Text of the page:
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The Service Desk and CSI: Gateway to Improvement

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img-blog-gatewayWhen you are looking to establish a program and an ethos of continual service improvement (CSI), remember that your service desk team is in the perfect position to discover and drive service improvements that will make a difference to the day-to-day functioning of the business.

The service desk sees and understands the minor irritations that fester and cause customer dissatisfaction. Often, these will be visible and proved with underlying data, but they can also be more personal and emotive in nature and must be recognized as just as valuable in terms of improvement focus. As the conduit between the business and IT, the service desk sees, first-hand, the frustrations experienced by customers and are therefore well positioned to understand where the ‘quick wins’ exist.

Enabling the service desk to recommend CSI initiatives and be involved in the process from design through to delivery gives you a real chance to make the improvements that are going to make a difference to the day-to-day functioning of the business at large.

Your triage team

Consider the service desk as your triage team, assessing the criticality of the calls that come in to the desk. Some of the ‘injuries’ they assess will require immediate action. The recording and resolution of these incidents will always remain one of the key functions of the service desk team.

But, during the triage process, the team will be presented with situations that are not ‘life-threatening’. These will be irritations and chronic aches and pains that do not necessarily need to be cured to keep the business healthy but will improve the quality of life if they are resolved. Often, addressing many ‘small things’ will lead to a big benefit.

These are the CSI opportunities that may never get past the service desk if a clear process is not established that encourages action.

Define the role

When you design your CSI process, the service desk needs to have clearly defined roles and responsibilities. This team has a place at both ends of the CSI process. It will be able to identify improvements readily from their contact with customers and document these clearly for consideration.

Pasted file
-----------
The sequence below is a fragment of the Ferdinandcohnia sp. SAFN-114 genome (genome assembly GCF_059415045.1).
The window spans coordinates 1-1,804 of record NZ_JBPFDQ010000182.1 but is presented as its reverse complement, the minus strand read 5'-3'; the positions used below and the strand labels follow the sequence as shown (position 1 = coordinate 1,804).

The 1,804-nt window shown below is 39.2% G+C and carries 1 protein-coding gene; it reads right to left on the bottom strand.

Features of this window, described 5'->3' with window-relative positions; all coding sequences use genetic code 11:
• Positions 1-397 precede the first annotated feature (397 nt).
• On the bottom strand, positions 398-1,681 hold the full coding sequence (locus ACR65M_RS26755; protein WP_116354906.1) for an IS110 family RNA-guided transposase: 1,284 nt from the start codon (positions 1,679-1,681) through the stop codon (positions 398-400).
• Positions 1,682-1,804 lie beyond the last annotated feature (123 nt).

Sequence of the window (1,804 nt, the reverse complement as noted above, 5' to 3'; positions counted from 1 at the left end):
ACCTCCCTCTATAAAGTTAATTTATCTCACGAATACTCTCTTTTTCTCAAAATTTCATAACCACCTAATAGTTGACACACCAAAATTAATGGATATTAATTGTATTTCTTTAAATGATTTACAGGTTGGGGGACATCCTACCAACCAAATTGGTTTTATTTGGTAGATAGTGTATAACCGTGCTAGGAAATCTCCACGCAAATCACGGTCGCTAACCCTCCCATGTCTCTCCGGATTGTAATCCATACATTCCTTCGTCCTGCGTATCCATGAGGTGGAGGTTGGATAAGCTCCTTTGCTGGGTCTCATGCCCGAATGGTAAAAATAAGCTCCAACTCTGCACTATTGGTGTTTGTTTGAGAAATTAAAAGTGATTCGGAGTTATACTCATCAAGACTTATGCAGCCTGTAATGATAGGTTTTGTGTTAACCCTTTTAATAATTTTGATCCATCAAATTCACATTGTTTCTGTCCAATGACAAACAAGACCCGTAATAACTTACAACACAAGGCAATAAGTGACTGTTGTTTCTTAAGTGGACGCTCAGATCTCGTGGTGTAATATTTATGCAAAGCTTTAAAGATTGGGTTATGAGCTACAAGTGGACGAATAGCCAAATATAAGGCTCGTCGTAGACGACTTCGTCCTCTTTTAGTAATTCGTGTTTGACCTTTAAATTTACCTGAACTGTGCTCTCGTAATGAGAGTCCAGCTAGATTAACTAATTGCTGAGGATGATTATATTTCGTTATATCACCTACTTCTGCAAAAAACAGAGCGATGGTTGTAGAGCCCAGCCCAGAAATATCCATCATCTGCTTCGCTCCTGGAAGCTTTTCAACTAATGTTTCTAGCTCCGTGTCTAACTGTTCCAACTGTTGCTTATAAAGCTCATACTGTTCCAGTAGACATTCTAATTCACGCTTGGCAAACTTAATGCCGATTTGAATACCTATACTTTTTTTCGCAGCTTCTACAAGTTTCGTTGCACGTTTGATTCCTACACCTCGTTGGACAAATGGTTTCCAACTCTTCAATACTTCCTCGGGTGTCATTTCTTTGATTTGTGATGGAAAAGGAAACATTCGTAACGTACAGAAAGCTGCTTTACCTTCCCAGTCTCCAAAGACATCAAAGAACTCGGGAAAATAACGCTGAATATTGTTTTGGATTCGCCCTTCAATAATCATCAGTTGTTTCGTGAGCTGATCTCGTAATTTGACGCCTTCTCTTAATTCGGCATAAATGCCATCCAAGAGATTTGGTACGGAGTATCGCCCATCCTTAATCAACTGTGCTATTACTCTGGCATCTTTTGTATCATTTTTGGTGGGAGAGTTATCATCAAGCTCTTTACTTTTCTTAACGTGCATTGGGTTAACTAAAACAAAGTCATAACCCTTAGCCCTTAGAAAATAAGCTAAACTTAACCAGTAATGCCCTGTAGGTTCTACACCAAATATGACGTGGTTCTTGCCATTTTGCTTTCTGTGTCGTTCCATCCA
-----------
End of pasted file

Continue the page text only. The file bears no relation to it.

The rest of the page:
At the other end of the CSI journey, the service desk will communicate changes to the customer, and it will assess the effectiveness of these changes as part of the day-to-day work, receiving feedback from the business. IT and the Service Desk should not be ashamed of trumpeting success and improvement to its customers.

The lynchpin in the CSI process

When you look at the Deming cycle of Plan-Do-Check-Act, the service desk needs to hold a key responsibility in each of the four phases:

  • Plan – The service desk has multiple roles to play in this stage of the journey. As part of the normal functioning of the service desk in incident recording, the team provides accurate information that allows for trend analysis that feeds into the CSI process. At this stage of CSI, the service desk will also proactively identify pain points and recommend improvements that will improve customer satisfaction. Also, the service desk should recommend improvements that will benefit the customer even though not formally recognized as a pain point. Why wait for something to be broken and the customer experience degraded. As a service provider, we should take the lead on improvement and use our knowledge and skills to instigate proactive CSI.
  • Do – As part of this phase, the service desk takes a responsibility for communicating improvements to the business. It will ensure that any changes are understood and that everyone affected is aware of their responsibility to report their experience of the change and any issues that arise.
  • Check – At this stage, the service desk will identify any impacts from the improvements that have been made, both positive and negative. Accurate reporting of these in the service desk tool allows for full assessment of the success of these initiatives, checking that what was planned is what was delivered. At the same time, the team will continue to proactively monitor and identify further possible improvements.
  • Act – As the results of the ‘check’ step are analyzed and the improvements are rolled out to the business, or reassessed if necessary, the service desk will move ahead with the communication of the change and will continue to proactively monitor and identify further possible improvements.

The heartbeat of the business

The service desk is where the health of the IT capability of the business is most easily assessed. This is where you can really evaluate the effect of the changes you make. The service desk team is at the frontline, and it sees first-hand the impact of CSI activities.

It plays a critical role in translating the business service data into actions that can be taken by IT to improve services of all types for customers, both internal and external. It is essential that you enlist the support of the service desk and empower it to help the organization embrace CSI as a path to better service delivery.

  1. Pingback: 5 Tips to Make CSI Stick | Cherwell

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